Look, I have a particular interest here, for both personal and professional reasons. The personal, first: my grandson, nearly two, would be thrilled. Some inventive early childhood educators take all the children in his group out to the front verandah to watch forklifts for entertainment, and Levi would be absolutely chuffed to get behind the wheel. But grandma pride aside, professionally I know that wasn't what the Prime Minister meant. He was using the forklift proposal, sadly now ruled out by the national cabinet, as a more general metaphor for workplace conditions. Let's change the rules without any proper consultation, and use the pandemic as an opportunity to undermine workplace health and safety provisions. Business tried that on last week with the idiotic decision by Teys Australia to demand COVID-positive employees return to work, fortunately stopped by the Australian Council of Trade Unions. But you know that if Morrison and whoever is the minister for industrial relations these days had their way, worker protections would be swiftly eroded.

During this stump speech, Morrison made much of changes to visas and work rules for international students and working holiday makers. They can return to being exploited because they don't know their rights (and now for longer hours, because the government is scrapping the 20-hour rule). But the really great news is that it will cost them less to sign up to be ripped off! So exciting! And it won't cost Medicare a cent, because these young ones (mostly young) have to have health insurance to ensure they can get medical care while here.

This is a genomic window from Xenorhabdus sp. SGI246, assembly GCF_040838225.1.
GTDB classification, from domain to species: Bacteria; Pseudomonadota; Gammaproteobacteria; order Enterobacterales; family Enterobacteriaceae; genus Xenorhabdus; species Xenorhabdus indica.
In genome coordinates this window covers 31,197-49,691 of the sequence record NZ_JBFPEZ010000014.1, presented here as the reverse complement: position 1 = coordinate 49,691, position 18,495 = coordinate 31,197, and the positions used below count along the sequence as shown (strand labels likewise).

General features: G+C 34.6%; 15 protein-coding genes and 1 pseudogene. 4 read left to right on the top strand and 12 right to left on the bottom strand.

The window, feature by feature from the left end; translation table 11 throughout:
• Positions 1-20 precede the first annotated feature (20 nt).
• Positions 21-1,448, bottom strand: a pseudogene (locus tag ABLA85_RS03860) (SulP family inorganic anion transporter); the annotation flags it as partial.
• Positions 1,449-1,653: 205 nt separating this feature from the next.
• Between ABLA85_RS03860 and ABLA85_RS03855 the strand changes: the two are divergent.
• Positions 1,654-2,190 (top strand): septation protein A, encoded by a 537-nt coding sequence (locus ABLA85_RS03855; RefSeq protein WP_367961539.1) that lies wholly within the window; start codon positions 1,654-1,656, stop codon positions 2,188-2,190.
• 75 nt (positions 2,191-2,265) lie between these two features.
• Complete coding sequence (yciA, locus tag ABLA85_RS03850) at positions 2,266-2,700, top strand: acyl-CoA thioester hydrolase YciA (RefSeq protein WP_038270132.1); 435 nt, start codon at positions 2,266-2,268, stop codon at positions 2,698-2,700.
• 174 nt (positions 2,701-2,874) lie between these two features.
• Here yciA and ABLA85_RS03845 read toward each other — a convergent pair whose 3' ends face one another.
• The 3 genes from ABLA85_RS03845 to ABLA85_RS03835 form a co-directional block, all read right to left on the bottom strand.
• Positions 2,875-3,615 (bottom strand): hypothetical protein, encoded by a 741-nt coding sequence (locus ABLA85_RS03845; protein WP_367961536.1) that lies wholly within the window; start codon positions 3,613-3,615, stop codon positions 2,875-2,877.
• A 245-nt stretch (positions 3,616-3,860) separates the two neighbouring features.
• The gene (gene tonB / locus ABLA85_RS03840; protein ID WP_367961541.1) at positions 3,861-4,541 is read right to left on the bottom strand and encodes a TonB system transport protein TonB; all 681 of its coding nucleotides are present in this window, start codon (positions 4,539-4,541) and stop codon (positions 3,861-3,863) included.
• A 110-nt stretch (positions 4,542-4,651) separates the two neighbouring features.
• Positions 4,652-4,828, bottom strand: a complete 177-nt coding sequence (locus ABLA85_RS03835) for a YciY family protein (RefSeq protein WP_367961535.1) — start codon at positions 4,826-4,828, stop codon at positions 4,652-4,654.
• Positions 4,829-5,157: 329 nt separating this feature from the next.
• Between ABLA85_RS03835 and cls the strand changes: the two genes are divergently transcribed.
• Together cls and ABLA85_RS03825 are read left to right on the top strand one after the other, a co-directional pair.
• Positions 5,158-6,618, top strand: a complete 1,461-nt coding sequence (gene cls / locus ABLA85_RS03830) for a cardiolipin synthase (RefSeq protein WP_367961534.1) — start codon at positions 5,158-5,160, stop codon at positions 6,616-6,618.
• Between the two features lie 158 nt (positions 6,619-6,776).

On and on it went. According to Morrison, and later the Treasurer, Josh Frydenberg, this government has done a profoundly glorious job. If I was sticking with the parsing tool, I'd say the claims of both Morrison and Frydenberg (now completely recovered from COVID) were exaggerations.

Only one good thing emerged from Wednesday's stand-up - the clear signal the government was preparing to (financially) cut loose George Christensen, the member for Manila, the man who has given his time willingly to conspiracists, anti-Semites, and anti-vaxxers. He claims he resigned from his (extra) $23,000-a-year committee under no pressure from anyone else. Whatever. And that's not quite enough. He should be ditched instantly.

I so loved the letter of Peter Reynolds of Gilmore, who wrote to The Canberra Times on Thursday: "We are both agreed that if the Coalition continues to tolerate these troglodytes, in the cynical interests of re-election sans morality, then we'll get off the train at the next station."

I asked Peter what he would do at the next election. He said he and his wife might vote informally in the lower house, but they aren't sure about the Senate.

"We have been Zed [Seselja] supporters in the past, and we could well go independent. My wife and myself are both pretty frustrated."

Aren't we all? [That's definitely a rhetorical question.]

  • Jenna Price is a visiting fellow at the Australian National University and a regular columnist.
This story Forklifts and failures: PM's Wednesday presser was a doozy first appeared on The Canberra Times.